This depends upon where you live and how much work there is to do. If you live in a large house in very remote area which has several chimneys, you will obviously pay more than someone who lives in a smaller house which has only one or two chimneys. The best way to find out exactly how much the services of a professional chimney sweep will cost you is to contact one and ask for a quote for your property. As a rough guide, a homeowner looking for a sweep to clean two chimneys should expect to pay something in the region of £40 per chimney.

Some general tips

  • It is better to burn hard woods than soft woods. Not only do hard woods burn slower, making them more economical, they also make the fire burn hotter. This reduces the amount of creosote deposited inside the chimney, which will help keep your chimney cleaner for longer. Reducing the amount of this flammable substance inside your chimney also has considerable safety benefits.
  • Do not use artificial logs.
  • Purchase a good guard for your fireplace. A fire with a well-functioning chimney is still unsafe if sparks from the fireplace come into contact with a carpet or furniture.
  • The best safety precaution you can take is to have your chimney cleaned and inspected by a professional chimney sweep on a regular basis. There are, however, certain warning signs that you can look out for yourself. A fire that is burning more slowly than usual can be sign of a partially blocked chimney, as can the presence of smoke in the room.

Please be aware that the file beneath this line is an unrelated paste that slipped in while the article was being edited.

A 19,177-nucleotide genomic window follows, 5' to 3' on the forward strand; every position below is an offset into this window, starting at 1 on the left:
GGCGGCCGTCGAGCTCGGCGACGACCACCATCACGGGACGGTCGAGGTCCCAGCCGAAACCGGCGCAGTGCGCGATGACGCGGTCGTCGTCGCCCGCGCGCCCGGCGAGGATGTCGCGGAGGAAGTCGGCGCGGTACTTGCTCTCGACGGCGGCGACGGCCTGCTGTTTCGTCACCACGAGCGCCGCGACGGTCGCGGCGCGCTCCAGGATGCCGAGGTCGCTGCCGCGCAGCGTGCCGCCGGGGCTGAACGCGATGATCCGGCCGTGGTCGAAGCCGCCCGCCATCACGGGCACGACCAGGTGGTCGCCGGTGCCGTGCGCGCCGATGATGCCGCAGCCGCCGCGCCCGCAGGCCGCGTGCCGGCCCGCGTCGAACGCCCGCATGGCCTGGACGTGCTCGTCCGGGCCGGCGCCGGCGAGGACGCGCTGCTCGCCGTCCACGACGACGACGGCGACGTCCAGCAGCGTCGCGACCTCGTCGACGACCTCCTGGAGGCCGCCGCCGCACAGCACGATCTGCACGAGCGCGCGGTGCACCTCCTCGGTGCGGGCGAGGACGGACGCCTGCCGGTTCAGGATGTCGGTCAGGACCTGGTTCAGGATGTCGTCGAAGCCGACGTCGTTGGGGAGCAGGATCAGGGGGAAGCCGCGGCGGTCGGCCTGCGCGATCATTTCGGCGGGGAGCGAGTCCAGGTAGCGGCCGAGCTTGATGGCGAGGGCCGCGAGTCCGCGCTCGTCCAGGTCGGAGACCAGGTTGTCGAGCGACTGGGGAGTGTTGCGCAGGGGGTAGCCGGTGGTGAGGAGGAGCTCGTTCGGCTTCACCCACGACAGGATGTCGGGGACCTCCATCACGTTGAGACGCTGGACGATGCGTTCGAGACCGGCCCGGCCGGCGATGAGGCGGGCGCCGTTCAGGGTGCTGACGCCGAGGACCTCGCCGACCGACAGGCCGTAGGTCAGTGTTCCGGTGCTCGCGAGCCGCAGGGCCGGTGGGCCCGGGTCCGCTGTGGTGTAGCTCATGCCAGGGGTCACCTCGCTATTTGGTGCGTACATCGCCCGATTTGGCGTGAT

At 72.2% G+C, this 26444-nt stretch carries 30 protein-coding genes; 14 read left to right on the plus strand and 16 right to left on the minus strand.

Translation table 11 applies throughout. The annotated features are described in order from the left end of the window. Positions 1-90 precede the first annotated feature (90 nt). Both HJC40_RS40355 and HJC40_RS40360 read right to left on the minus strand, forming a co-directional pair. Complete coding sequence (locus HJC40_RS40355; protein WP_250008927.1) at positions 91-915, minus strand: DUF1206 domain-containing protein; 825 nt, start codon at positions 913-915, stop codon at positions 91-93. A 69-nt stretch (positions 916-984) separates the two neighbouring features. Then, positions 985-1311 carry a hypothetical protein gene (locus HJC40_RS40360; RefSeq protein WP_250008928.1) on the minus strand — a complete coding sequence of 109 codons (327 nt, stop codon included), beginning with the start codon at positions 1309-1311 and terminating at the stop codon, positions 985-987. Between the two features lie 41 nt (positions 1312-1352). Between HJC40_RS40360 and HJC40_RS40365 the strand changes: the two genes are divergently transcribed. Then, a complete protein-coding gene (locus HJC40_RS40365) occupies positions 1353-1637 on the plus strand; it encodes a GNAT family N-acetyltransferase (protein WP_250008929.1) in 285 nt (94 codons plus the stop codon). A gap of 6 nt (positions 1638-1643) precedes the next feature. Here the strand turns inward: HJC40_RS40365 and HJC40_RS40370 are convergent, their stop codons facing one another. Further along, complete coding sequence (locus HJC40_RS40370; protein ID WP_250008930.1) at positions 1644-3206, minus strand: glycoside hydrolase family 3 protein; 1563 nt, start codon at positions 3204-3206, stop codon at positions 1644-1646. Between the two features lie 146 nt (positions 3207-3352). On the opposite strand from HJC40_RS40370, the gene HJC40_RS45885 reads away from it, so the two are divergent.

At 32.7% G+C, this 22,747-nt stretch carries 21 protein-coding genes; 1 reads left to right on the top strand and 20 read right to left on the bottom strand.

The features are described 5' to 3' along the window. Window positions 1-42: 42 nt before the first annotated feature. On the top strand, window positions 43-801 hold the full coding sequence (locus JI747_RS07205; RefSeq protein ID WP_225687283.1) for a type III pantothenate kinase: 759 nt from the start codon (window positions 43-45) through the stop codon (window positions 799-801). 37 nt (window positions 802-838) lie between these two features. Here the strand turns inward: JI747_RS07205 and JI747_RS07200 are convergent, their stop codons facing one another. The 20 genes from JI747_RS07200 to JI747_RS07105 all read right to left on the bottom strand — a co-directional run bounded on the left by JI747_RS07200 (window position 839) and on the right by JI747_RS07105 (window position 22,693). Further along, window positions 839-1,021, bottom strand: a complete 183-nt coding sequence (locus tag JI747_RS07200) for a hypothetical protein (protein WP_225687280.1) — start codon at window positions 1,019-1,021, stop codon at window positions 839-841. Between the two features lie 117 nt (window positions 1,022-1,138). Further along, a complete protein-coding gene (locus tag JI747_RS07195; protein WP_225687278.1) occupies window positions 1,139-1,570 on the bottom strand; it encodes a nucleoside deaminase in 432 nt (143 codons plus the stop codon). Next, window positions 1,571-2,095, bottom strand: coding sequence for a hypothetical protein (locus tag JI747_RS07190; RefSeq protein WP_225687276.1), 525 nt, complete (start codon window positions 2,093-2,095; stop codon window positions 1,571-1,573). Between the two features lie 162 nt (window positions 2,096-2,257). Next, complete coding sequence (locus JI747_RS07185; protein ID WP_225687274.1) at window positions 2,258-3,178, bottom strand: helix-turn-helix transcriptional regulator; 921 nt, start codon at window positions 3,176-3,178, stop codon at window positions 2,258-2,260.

7 comments on “All you need to know about chimney sweeping

    • Franki Napolitano
      Franki Napolitano on

      Hi Graham,

      From a little bit of research, there could a number of reason this is happening;

      1) A faulty flue liner in your chimney
      2) Transfer from a hot chimney stack (yours) to a cold one (theirs)
      3) Your neighbour doesn’t have a top cap fitted – if they don’t use their chimney, it may be worth having one installed

      Your best bet is to have a professional coem and take a look at it and advise accordingly

  1. Melodie frost on

    Will a certificate from a chimney sweep suffice when selling my house without a log burner certificate to help complete my sale

  2. Claire on

    I am buying a house in which the seller has lived for 40 years, doing open fires. I’ve asked for a sweeping certificate of two chimney before completion, but seller refuses to do this work and say it will be my responsibility as a buyer. I am concerned the cheminées have not been swept in years. Is there a law to enforce sellers to do this?

  3. Martin on

    Hi , Can you advise me on what action to take please ?
    I have a narrow chimney above my open gas fire that hasn’t been swept for just over 3 years.
    A chimney sweep advised me to contact my gas supplier , but they don’t offer a sweeping service. I hear birds in the chimney also, so desperate to get it sorted.
    Any advice please ?

  4. sharon winfield on

    A house I own has had a ‘balloon’ inserted into the chimney to prevent drafts which means the fire place is never used. My letting agent tells me it needs sweeping every year. Does anyone know if this is correct in terms of legalities?